‘We got orders to fix bayonets’

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Newspaper readers of the Great War era did not face the same level of censored news which became the norm in the Second World War.

The Ballymena Observer carried regular interviews with soldiers back from the front or letters, published, with family permission, from sons serving with the army.

One such interview was given by Private Dan Lorimer of the Royal Irish Rifles.

The Observer reported: “Lorimer is presently at home in Ballymena on furlough. He has three brothers and a brother in law on active service and his parents are justly proud of this fine record. At the Aisne he got a bullet wound in the left shoulder and lay in the trenches all day and ultimately decided to make a bolt for safety.

An army reserve man, Pte. Lorimer was called up at the outbreak of war, proceeding to the front with the first BEF. He was through the Battle of Mons and describing his experiences there, he said:

“We busily engaged in firing on the enemy when we got the order to fix swords in order to make a bayonet charge. Just then, the word came down from the aeroplanes scouting over the German lines that the enemy had also fixed swords ready to charge and that they outnumbered us by almost ten to one.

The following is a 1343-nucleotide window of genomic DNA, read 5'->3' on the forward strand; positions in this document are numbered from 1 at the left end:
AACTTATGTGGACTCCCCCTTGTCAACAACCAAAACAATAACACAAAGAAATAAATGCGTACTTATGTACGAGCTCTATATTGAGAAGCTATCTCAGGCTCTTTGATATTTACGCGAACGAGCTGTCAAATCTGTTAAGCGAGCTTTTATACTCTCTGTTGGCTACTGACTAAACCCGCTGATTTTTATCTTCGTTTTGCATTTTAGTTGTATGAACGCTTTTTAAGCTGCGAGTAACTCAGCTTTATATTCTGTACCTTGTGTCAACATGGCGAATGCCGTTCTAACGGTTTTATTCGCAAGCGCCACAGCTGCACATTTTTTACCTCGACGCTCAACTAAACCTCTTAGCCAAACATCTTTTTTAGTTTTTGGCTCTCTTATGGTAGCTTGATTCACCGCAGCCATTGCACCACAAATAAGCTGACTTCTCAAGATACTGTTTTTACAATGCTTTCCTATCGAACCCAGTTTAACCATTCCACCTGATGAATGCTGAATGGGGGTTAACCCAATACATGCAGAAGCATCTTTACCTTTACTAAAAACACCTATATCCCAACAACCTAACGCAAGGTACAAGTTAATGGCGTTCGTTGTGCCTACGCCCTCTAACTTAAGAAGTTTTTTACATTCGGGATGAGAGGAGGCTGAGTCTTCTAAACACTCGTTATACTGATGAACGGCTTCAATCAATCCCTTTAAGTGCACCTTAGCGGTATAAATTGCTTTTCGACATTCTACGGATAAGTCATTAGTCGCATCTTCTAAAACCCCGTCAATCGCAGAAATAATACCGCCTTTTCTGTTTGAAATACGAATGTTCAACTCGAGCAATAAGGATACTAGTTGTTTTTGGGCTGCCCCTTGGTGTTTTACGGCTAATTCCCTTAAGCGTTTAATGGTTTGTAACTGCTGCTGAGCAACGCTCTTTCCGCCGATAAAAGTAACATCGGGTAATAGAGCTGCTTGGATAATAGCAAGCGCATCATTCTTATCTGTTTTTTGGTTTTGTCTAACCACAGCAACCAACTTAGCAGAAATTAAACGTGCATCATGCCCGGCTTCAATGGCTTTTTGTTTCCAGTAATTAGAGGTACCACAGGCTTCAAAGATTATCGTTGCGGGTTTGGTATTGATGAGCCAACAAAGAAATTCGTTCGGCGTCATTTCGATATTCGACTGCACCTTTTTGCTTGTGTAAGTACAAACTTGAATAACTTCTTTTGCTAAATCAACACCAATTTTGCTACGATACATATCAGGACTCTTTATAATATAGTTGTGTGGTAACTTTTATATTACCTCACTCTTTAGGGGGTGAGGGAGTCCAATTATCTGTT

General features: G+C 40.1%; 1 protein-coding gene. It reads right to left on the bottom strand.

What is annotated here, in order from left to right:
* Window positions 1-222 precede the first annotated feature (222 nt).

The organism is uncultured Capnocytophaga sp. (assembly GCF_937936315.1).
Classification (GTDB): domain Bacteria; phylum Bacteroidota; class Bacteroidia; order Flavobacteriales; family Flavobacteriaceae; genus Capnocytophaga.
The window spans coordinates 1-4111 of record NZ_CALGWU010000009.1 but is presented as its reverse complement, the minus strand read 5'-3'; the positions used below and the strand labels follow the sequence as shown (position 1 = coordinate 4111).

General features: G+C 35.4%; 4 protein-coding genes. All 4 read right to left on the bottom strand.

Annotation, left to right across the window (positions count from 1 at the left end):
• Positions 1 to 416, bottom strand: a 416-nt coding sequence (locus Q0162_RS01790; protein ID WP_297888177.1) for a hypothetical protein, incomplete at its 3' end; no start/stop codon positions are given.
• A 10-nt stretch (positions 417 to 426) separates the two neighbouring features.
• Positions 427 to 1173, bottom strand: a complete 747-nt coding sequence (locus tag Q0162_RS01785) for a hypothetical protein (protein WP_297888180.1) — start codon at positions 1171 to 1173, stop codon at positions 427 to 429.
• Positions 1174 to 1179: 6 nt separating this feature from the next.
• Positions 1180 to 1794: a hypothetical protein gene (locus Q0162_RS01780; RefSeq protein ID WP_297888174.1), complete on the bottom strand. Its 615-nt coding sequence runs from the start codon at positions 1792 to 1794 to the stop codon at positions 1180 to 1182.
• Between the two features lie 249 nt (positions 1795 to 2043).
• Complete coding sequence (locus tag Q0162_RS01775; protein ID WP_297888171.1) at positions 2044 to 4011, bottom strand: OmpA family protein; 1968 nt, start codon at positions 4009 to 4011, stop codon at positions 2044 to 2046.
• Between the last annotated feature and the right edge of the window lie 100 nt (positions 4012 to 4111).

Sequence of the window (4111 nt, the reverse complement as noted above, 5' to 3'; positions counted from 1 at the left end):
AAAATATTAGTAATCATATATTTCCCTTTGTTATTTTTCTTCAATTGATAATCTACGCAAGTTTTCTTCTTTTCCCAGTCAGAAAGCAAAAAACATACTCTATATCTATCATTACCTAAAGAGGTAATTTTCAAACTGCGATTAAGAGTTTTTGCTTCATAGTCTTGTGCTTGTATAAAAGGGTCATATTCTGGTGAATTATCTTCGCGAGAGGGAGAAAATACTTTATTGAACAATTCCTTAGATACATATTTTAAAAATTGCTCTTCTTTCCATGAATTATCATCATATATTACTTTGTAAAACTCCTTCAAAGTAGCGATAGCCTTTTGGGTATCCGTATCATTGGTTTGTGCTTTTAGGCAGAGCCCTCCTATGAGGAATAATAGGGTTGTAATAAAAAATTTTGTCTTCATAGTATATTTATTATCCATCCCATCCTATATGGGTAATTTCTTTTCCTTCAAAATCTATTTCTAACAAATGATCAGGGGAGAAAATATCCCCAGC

“We then got the order to remain where we were and when the enemy attacked, Cpl. Heggarty, who has since been killed, gave us the order to for three rounds of rapid firing which we did with good effect and the Germans were checked here and lost heavily.

“We subsequently retired on the right flank till we came to a little village (Le Cateau) on the 26th of August. We opened out and the word came that the German lancers were in the village. Our artillery opened fire on the village and cleared it as far as possible and then our infantry advanced and unfortunately some considerable damage was done to them by a couple of shells fired by a British gun in the rear.

“We got the word to retire again and were lying in a green field when we were directed to return to the road and all the wounded were put on horseback and removed to a church which had been converted to a temporary hospital.

“Private David McClintock (see page 25) was wounded in this battle, being shot in the back and he was taken to this hospital. The church was afterwards blown up by a German shell and almost all the occupants killed. I looked for Private McClintock afterwards and made inquiries about him but I could find no trace of him and I am afraid he must be dead.